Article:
When a violation by either a driver or company is confirmed, an out-of-service order removes either the driver or the vehicle from the roadway until the violation is corrected.

Professor_Eye_M's Comment
member avatar

I'd forgot to add...

With everything that was said with Stevens Transport, should I be worried and forget about the whole pre hire letter or call them and give it a shot? I don't have anything else on my record that should hinder me.

Pre Hire:

What Exactly Is A Pre-Hire Letter?

Pre-hire letters are acceptance letters from trucking companies to students, or even potential students, to verify placement. The trucking companies are saying in writing that the student, or potential student, appears to meet the company's minimum hiring requirements and is welcome to attend their orientation at the company’s expense once he or she graduates from truck driving school and has their CDL in hand.

We have an excellent article that will help you Understand The Pre-Hire Process.

A Pre-Hire Letter Is Not A Guarantee Of Employment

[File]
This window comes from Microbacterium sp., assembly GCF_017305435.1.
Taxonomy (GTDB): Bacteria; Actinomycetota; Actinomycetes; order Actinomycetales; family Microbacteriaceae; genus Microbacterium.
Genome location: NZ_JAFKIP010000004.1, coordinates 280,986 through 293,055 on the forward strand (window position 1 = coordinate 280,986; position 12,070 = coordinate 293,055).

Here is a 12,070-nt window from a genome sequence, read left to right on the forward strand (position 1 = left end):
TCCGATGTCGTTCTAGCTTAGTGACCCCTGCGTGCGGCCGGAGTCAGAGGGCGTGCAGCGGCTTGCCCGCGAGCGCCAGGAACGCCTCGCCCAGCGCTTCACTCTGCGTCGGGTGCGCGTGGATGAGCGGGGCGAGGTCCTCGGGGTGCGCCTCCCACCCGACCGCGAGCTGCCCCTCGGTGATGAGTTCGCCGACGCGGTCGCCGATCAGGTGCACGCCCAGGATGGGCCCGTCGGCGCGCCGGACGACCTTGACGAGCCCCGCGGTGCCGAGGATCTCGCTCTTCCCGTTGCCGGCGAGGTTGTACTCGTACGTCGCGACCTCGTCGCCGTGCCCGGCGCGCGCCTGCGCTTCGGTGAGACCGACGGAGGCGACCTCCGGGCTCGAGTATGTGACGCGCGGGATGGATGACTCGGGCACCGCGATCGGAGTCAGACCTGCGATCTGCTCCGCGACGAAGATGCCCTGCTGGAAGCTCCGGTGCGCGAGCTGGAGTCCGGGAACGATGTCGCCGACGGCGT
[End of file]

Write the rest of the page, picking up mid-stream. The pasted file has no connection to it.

The people that receive a pre-hire letter are people who meet the company's minimum hiring requirements, but it is not an employment contract. It is an invitation to orientation, and the orientation itself is a prerequisite to employment.

During the orientation you will get a physical, drug screen, and background check done. These and other qualifications must be met before someone in orientation is officially hired.

Turtle's Comment
member avatar

Absolutely give them a call, Professor. It's another step in the right direction, and will show equal measures of humility and determination.

While it can certainly be seen as a sign of hope, you should still prepare yourself for the possibility of yet another rejection. Don't give up hope though.